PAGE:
”Based on our simulations, were the 1811-1812 earthquakes to repeat today, more than 8 million people living and working near the New Madrid seismic zone would experience potentially damaging ground shaking at modified Mercalli intensities ranging from VI to VIII,” said Leonardo Ramirez-Guzman, lead author of the paper that appears in the July 30 edition of the Bulletin of the Seismological Society of America.
“Strong ground shaking in the greater Memphis metropolitan area could last from 30 seconds to more than 60 seconds, depending on the magnitude and epicenter of a potential seismic event,” said Ramirez-Guzman, a professor at Universidad Nacional Autónoma de México and former USGS contract scientist.
The simulations also demonstrate the importance of fault rupture directivity (seismic energy focused along the direction of faulting), especially when combined with the wave channeling effects of the Reelfoot rift, a buried, northeast-southwest trending geologic valley in the NMSZ. In particular, future large earthquakes on the approximately 80-mile long NMSZ fault show strong shaking at vibration frequencies that pose a risk for mid-rise to high-rise buildings and tall bridges. This fault is thought to be responsible for the December 16, 1811 magnitude 7-7.7 earthquake. Some of the earthquake simulations showed strong shaking focused to the northeast as far as 100-200 miles away near Paducah, Kentucky and Evansville, Indiana, and to the southwest 150 miles toward Little Rock, Arkansas. An example of this earthquake shaking focusing effect can be seen here.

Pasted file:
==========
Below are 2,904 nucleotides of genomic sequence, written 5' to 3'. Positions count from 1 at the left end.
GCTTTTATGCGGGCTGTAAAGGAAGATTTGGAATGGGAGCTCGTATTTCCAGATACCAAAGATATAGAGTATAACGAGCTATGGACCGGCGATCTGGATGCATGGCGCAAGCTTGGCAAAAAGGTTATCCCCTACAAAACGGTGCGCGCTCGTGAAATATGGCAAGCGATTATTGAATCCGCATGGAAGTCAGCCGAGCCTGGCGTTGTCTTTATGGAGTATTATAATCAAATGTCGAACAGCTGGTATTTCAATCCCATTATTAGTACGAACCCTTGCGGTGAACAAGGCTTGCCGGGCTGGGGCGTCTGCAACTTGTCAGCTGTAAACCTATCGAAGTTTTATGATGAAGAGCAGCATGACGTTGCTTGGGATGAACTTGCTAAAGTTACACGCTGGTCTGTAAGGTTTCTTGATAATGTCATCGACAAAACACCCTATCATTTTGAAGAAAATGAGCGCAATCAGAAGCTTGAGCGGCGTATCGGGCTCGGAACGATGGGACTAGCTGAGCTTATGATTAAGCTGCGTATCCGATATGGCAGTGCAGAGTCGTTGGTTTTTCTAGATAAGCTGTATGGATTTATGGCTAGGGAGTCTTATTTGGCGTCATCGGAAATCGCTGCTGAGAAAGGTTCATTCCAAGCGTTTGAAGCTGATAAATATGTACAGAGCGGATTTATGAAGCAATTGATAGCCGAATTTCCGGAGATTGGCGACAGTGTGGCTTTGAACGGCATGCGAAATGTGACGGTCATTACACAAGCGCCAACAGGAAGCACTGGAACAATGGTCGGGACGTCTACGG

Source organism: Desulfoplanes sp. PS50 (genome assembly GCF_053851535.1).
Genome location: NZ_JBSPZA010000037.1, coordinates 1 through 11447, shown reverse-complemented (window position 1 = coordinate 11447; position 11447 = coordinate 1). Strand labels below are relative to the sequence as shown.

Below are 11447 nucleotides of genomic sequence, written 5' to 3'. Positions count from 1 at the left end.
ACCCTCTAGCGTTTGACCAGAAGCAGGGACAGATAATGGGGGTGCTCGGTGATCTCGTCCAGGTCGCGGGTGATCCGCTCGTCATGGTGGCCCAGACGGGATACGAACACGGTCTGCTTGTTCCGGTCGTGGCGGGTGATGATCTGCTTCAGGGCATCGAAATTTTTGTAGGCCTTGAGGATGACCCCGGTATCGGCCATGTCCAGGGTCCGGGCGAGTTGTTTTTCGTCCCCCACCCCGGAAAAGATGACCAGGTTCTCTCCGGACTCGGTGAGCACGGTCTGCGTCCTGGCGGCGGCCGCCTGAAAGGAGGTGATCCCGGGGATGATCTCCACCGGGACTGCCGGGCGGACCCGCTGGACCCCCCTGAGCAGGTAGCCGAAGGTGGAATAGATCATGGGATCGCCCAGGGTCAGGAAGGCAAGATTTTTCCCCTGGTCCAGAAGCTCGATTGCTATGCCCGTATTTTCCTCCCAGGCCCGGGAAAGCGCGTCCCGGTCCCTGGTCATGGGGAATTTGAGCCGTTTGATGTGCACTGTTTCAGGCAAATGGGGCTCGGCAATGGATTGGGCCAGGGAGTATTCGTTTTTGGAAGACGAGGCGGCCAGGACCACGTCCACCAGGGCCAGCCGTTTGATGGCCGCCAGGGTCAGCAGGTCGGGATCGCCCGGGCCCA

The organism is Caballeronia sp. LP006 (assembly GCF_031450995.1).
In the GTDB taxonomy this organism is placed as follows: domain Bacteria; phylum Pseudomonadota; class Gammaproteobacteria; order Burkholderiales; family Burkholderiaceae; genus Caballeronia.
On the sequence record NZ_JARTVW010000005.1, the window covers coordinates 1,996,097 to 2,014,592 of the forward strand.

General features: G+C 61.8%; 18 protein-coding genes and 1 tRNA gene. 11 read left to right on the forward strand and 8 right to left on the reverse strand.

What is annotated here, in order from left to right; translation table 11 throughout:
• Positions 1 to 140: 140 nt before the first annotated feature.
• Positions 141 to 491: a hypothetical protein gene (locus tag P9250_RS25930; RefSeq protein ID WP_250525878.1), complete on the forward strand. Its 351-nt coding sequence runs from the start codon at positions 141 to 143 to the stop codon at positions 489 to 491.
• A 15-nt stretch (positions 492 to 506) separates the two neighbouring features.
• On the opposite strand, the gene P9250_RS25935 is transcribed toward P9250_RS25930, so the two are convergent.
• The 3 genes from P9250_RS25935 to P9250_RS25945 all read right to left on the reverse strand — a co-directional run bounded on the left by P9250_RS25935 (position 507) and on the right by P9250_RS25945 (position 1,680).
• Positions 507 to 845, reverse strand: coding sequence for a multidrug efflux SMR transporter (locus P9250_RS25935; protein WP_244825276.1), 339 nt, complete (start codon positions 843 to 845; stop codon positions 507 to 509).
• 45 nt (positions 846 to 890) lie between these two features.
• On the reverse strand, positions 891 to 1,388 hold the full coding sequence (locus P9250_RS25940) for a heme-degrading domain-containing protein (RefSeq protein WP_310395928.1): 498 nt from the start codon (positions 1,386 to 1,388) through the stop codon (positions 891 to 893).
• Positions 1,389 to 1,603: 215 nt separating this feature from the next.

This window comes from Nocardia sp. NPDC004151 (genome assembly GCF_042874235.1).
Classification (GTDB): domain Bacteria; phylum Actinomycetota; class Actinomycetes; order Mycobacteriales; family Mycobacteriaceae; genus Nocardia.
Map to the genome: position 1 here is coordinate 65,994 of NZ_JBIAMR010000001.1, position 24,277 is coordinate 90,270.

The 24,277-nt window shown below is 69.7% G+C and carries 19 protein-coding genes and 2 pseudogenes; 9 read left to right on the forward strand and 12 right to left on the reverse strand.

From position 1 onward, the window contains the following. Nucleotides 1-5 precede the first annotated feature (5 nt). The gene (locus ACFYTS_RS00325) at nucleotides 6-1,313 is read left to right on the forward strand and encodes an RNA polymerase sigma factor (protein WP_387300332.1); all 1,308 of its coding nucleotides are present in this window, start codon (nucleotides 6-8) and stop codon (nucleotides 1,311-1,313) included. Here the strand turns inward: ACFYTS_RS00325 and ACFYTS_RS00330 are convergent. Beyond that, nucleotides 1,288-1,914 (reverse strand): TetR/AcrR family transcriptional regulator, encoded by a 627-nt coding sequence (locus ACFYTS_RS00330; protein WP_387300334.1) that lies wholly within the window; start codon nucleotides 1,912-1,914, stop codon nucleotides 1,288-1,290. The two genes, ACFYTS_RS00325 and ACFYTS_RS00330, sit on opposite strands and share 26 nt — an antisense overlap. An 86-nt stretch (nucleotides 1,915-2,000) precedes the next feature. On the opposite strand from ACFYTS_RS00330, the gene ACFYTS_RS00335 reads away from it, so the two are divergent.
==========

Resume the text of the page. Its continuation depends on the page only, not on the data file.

While it’s not possible to know which direction a fault will rupture once an earthquake starts, knowing that there is an increased chance of strong shaking along these geologically-defined corridors is a valuable aid in better characterizing seismic hazard and minimizing earthquake risk.
Earthquakes pose a significant risk to nearly 150 million Americans. The USGS and its partners in the multi-agency National Earthquake Hazard Reduction Program are working to improve earthquake monitoring and reporting capabilities via the USGS Advanced National Seismic System (ANSS). More information about ANSS can be found on the ANSS website.
Peak ground-motion variability for a magnitude 7.7 earthquake. Warmer colors indicate stronger ground motions. The stronger ground motions are extended further northeast and southwest caused by the channeling effect of the Reelfoot rift (RFR) The fault is displayed as a thick black continuous straight line, with the epicenter indicated by the triangle. (high resolution image 1.3 MB)
From my 10 years of living in the mostly rural Bootheel of Missouri, I know that most local residents are aware of the seismic history of the region, and are – in general – a fairly resilient lot. As farmers and ranchers, they tend to be a bit more self sufficient than those who live in surrounding cities.
But as mentioned above, a rupture of the New Madrid fault could have serious effects on cities 100-200 miles away.
Areas where millions of people live and work in structures that were not designed with earthquake safety in mind, and where severe disruptions of essential services (water, power, EMS) – particularly during the winter – could make life extremely difficult.
All of which makes participating in this year’s Great Central U.S. Shakeout, and preparing your home and family for an earthquake, all the more important. Those who live in other seismically active regions (worldwide) will want to visit Shakeout.org for information on your region’s activities.
For more recent blogs on earthquakes, and earthquake preparedness, you may wish to revisit: